Brown Sending Angry Message

Governor Moonbeam' Back in Presidential Politics

NEW LONDON, N.H.--Former California Gov. Jerry Brown has returned to Democratic presidential politics with an angry anti-incumbent campaign aimed at the most deeply disillusioned of America's voters.

"There's a reason why things have gone in the same direction. Because there's a lot of money behind it. Money to buy the keep the status quo paralyzed," Brown told Colby-Sawyer College students last week during his first campaign visit to the nation's earliest primary state.

Forget partisan distinction. Brown is running against "the system," not Democrats or Republicans.

"Most of the time [politicians are] just raising money from a fraction of the people to buy campaigns to stay in power to keep doing the same things," said Brown, who is limiting contributions to his campaign to $100 per person.

It's the kind of language voters love to hear, but there's a comfortable buffer protecting Brown's rivals from his diatribe. Nicknamed "Governor Moonbeam" and labeled everything from futurist to flake, Brown has an image problem.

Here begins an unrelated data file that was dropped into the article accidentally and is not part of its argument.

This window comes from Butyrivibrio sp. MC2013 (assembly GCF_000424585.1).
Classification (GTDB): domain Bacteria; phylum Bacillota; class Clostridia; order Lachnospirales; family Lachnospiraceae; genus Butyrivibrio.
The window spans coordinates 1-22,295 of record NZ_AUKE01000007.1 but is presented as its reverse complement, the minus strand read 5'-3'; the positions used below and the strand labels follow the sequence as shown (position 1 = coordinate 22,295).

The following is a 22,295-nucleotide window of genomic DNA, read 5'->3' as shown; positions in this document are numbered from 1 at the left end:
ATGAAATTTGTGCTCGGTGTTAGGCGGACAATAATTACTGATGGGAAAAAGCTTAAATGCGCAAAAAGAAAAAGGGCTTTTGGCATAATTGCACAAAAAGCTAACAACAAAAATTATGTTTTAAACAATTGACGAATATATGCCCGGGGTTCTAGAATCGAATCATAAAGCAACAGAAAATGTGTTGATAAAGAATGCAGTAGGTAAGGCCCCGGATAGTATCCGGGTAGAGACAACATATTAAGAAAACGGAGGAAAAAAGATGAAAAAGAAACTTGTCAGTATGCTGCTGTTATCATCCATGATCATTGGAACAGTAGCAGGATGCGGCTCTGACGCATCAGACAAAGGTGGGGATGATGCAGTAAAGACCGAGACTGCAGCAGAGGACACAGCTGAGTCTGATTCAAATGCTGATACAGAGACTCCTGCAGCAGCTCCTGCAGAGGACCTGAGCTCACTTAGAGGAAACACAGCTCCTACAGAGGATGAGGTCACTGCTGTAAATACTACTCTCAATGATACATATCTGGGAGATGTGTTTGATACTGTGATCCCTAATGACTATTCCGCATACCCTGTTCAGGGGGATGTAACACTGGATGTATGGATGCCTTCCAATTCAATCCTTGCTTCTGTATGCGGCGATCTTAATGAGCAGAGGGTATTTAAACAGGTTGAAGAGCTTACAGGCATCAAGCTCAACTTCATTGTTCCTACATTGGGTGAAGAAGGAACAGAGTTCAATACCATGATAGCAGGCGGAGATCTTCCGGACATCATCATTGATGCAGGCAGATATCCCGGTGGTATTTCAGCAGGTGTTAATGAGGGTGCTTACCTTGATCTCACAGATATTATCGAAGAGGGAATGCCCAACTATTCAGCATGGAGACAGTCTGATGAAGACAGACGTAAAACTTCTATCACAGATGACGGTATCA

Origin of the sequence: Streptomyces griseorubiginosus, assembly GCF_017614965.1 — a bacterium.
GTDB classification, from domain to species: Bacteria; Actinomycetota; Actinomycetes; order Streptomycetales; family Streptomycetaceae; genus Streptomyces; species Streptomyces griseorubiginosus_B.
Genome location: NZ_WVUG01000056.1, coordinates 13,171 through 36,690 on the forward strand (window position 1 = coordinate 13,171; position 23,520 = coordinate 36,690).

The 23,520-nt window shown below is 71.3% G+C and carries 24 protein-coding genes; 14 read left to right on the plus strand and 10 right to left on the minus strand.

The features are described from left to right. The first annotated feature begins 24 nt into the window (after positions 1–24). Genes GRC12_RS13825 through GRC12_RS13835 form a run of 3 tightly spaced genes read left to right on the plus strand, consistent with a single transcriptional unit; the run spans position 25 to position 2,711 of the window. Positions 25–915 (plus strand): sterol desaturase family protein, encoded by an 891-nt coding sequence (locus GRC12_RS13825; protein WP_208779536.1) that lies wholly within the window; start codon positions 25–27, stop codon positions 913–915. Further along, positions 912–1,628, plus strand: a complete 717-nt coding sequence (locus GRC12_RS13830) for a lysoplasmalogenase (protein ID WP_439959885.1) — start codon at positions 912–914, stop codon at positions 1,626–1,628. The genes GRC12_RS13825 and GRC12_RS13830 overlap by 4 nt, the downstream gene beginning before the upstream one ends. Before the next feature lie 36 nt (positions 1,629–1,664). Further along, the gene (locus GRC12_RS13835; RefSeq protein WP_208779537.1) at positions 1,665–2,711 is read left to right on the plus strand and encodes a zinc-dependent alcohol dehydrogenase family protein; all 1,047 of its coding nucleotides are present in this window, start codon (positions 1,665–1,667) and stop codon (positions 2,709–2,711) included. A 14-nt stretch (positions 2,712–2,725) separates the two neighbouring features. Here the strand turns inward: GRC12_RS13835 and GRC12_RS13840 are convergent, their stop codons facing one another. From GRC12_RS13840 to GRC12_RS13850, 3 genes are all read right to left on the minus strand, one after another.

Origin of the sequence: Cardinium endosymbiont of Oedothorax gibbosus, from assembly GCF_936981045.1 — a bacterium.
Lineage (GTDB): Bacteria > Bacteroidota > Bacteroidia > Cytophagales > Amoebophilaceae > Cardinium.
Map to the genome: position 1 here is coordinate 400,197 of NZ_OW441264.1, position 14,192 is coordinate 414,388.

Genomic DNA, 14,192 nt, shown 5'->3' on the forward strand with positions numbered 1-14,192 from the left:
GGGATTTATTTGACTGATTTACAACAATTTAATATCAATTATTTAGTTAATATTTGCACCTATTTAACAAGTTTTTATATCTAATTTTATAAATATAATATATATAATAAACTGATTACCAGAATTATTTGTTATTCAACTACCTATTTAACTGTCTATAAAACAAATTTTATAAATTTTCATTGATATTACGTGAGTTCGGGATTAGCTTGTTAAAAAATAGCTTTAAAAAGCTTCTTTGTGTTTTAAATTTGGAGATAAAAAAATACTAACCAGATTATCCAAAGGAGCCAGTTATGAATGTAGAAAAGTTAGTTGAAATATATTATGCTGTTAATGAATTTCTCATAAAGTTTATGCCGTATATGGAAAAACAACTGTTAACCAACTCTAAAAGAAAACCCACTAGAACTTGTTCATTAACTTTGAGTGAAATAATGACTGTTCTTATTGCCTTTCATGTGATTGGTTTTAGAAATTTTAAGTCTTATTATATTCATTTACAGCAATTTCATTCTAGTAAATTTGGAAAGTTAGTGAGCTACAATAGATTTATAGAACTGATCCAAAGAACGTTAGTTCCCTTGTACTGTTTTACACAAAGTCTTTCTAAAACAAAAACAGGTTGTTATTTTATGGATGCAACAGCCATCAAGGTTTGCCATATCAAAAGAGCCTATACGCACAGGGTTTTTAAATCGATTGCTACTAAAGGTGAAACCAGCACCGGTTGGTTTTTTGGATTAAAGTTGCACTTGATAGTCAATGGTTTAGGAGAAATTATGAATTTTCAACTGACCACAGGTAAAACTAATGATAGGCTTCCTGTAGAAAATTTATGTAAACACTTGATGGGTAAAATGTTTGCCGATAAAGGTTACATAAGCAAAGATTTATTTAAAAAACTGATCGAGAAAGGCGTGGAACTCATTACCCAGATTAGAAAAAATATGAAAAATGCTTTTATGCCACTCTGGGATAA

'A Dreamer'

"He's too much of a dreamer. His ideas are a little too far out," said Walter Plumer, 51, of Durham, remembering Brown's second run for the nomination in 1980.

The image recurred Friday night at a roast for freshman New Hampshire representative Dick Swett that drew the five major presidential hopefuls.

Hearing Brown tell more than 500 state Democrats they constitute "a greater political mass" people sitting with House Minority Leader Mary Chambers, a supporter of presidential hopeful Sen. Tom Harkin of Iowa, exchanged knowing looks.

"Here he goes," groaned one, fearing a philosophical tangent.

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